Sovereign Individuals, Ourselves Alone
As 2020 fades like a bad trip we are immersed in Spitfire Nationalism and Disaster Unionism. As the Scottish Tories (and Iain Macwhirter) blame both Brexit and non-Brexit on the SNP, the dark hypocrisy surfaces. Here’s the feisty Baroness in full flight calling out the lies:
📢Ruth on Boris and Brexit 👇
Hypocritical ? pic.twitter.com/GGlkmGhn3K
— Ruth Henderson (@RuthHen05786097) December 29, 2020
Johnson’s deal (choreographed to within an inch of its life), is now celebrated and salvaging basic logistics from collapse is held up as a sign of our glorious future.
The past is being erased, speech by speech:
Meanwhile, in an alternative dimension, Alister Jack the most discredited and duplicitous Scottish Secretary of State (from a group that includes Michael Forsyth and Malcolm Rifkind) declares (‘Brexit trade deal: Historic moment benefits us all‘):
“After a long and tough negotiation we have secured a fantastic deal with the EU. This is great news for Scottish businesses and families. Having delivered a deal for the whole of the UK in record time, there are opportunities ahead. It is the first time the EU has ever agreed a zero-tariff, zero-quota deal, giving Scotland’s businesses exceptional access to the EU.”
This is pure double-speak, “by withdrawing from the EU we have assured access to the EU”.
“Our freedoms are to be slashed and an immense bureaucracy imposed on us. Next Friday Britons will lose the freedom to live, work, and trade in goods and services as they choose throughout the EU. Once natural rights are to be torched. Our goods exporters, previously able to treat Europe as their home market, will have their goods painstakingly checked and controlled at EU borders, and VAT and excise duties paid immediately. More than 200m customs declarations will have to be filled in as lorries wait in new vast holding pens disfiguring our land. We will need visas to stay in the EU beyond three months. Fifteen thousand British students a year will lose the right to study with no fees in European universities under the Erasmus programme. Britain is out of the European Investment Bank, which lent billions to the depressed parts of the UK; also out of Euratom, Europol and Eurojust. We are out of the EU Emissions Trading Scheme, crucial in the fight against climate change…”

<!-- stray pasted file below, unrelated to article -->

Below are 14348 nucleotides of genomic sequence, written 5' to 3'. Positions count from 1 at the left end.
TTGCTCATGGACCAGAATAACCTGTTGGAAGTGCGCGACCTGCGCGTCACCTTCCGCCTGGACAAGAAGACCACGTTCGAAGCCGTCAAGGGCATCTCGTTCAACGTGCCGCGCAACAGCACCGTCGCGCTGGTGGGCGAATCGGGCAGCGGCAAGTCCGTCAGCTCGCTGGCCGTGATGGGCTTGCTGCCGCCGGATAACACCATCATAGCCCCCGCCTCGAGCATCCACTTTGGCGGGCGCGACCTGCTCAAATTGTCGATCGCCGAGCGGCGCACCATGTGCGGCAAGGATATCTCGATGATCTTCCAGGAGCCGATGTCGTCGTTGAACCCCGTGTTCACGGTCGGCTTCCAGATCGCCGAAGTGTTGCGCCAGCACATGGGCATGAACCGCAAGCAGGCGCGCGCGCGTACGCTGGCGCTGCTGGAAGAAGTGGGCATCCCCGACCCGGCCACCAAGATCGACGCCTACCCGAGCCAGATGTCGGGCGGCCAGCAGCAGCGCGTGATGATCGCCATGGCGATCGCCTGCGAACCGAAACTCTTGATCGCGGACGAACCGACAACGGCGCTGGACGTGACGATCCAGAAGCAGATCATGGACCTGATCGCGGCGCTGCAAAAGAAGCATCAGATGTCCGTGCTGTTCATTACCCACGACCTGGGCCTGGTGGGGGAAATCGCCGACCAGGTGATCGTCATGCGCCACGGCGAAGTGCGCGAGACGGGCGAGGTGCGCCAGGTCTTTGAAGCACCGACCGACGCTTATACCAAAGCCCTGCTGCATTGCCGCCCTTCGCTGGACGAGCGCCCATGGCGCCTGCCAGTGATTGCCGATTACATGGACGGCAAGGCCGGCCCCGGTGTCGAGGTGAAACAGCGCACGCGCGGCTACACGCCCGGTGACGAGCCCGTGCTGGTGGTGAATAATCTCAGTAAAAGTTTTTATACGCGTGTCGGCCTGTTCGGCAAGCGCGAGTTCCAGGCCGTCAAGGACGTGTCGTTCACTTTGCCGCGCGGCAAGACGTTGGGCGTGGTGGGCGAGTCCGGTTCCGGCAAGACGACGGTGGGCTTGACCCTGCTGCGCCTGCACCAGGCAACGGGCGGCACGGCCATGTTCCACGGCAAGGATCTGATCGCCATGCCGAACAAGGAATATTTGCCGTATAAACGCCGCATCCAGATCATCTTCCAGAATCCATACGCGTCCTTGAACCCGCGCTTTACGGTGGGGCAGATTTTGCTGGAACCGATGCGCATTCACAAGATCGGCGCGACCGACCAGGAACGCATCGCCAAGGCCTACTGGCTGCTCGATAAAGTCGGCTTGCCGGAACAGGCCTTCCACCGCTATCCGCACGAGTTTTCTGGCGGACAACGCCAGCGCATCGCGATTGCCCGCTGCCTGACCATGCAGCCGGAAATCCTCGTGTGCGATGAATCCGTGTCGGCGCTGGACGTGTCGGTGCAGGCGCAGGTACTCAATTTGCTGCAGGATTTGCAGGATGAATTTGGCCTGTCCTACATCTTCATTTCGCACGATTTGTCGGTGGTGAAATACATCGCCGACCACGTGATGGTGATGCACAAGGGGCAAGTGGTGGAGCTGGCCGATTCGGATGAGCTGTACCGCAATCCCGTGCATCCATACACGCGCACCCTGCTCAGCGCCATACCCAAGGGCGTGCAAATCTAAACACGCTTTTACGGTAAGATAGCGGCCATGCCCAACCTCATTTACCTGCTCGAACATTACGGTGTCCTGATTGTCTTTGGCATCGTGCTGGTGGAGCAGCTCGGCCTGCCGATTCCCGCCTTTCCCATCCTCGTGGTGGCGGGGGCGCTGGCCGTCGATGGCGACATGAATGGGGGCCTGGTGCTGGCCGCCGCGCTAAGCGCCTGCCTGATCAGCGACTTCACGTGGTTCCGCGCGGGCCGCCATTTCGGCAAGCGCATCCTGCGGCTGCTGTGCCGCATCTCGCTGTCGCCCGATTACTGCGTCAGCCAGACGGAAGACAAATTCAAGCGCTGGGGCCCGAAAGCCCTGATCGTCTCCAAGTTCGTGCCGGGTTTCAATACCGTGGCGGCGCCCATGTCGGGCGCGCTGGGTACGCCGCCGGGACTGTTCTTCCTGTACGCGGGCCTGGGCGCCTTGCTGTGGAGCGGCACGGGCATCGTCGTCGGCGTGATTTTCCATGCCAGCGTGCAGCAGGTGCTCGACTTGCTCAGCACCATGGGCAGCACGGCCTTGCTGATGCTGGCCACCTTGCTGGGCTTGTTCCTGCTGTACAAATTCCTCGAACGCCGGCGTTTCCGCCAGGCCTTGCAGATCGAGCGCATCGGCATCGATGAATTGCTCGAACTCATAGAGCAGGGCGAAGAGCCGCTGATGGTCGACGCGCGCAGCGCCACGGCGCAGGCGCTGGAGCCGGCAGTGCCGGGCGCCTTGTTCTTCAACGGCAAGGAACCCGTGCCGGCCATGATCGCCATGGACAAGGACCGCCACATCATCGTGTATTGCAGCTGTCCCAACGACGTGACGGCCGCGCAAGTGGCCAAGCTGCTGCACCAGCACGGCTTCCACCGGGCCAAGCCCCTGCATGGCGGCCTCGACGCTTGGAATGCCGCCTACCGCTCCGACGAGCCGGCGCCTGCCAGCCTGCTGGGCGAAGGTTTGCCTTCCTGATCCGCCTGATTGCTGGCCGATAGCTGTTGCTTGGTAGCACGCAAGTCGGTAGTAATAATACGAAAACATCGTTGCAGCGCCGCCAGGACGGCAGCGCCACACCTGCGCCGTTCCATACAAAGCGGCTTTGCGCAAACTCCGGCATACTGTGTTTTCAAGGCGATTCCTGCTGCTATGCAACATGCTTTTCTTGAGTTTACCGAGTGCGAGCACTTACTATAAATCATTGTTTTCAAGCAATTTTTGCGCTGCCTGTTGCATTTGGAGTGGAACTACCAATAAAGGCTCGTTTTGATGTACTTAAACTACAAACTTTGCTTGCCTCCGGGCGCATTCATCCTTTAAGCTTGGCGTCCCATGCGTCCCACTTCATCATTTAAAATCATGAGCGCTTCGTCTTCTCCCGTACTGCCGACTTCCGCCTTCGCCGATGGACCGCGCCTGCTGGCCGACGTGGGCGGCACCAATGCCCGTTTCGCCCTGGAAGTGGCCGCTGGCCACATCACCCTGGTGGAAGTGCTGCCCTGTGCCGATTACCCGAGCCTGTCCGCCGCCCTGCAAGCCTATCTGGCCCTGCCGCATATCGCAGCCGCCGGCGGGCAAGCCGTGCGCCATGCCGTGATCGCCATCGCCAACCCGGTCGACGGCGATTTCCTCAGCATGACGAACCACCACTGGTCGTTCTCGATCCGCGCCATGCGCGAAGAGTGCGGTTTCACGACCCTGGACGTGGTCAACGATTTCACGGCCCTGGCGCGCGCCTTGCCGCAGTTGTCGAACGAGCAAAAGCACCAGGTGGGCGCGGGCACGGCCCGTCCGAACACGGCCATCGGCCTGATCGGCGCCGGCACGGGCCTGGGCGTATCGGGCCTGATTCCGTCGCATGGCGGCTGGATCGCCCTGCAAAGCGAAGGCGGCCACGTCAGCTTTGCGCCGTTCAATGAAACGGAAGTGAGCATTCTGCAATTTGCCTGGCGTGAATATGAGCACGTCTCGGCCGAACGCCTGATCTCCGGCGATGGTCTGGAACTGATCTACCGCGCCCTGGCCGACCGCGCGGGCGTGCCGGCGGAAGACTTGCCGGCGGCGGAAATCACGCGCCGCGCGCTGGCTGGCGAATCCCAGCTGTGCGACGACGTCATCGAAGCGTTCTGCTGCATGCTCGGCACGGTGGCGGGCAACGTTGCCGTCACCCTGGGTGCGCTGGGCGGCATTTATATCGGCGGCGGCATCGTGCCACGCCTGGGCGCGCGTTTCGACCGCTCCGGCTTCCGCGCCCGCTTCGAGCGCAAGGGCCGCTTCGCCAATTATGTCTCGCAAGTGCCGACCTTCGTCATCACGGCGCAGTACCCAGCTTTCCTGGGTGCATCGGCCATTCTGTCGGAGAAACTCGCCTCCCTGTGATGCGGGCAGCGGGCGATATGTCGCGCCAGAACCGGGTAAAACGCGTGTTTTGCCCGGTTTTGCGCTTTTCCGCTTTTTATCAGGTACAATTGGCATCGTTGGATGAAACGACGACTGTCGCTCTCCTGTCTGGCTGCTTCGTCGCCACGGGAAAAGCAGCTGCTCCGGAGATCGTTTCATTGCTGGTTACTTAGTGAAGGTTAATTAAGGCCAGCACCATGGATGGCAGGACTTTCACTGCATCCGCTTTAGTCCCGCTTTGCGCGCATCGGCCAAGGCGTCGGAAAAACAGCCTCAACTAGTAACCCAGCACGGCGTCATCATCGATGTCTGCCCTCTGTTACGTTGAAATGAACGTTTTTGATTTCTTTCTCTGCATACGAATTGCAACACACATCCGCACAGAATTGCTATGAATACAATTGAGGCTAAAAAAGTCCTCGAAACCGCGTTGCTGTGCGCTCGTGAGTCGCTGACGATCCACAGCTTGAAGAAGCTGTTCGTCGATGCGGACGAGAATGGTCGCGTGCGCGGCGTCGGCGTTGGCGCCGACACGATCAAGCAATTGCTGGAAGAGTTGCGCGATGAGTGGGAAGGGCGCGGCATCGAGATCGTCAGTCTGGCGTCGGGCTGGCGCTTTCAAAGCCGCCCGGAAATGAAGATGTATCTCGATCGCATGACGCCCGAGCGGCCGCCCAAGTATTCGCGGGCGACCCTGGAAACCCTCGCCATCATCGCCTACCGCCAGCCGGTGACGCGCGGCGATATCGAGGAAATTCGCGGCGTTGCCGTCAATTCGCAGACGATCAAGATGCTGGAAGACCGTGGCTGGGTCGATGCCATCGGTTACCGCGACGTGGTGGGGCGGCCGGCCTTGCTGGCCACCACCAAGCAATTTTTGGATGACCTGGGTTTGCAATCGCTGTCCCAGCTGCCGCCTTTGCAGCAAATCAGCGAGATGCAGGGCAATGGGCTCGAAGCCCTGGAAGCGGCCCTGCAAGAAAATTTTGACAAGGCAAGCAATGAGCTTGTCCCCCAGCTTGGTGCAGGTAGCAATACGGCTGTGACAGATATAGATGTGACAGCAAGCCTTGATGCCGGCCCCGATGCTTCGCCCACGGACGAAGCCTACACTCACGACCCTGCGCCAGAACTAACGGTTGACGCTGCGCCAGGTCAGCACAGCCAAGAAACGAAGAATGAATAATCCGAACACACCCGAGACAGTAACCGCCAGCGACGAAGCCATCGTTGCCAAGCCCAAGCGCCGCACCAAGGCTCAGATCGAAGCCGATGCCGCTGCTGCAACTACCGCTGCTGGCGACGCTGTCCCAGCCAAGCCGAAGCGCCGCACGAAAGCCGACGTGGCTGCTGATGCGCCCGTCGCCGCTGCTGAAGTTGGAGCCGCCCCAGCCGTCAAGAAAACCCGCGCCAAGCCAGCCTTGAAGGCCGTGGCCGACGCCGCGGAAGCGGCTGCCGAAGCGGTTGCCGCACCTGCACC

There is nothing to celebrate other than the Brexit fiasco causing irreparable harm to the Union. The relationship between Northern Ireland and Europe has driven Irish Unification, already warmed by the rise of social and cultural progress and the decline of religious orthodoxy.
As Dublin steps in to fund EU health cards and Erasmus for Northern Ireland Jane Morrice writing in the Irish Times points out (‘Scotland is the key to what happens with Northern Ireland’):
“Combined with the catastrophic impact of coronavirus and the impoverishment of the most vulnerable, Brexit can only be described as a disaster waiting to happen. It threatens the integrity of the UK and the stability of the Irish peace process. It has put food imports and supply chains to the UK and Ireland at risk and it has curtailed the freedom of British citizens to live, work and retire in the EU many love to hate. In global terms it has already shaken the standing of the UK and could eventually reduce Britain to a shadow of its former self.”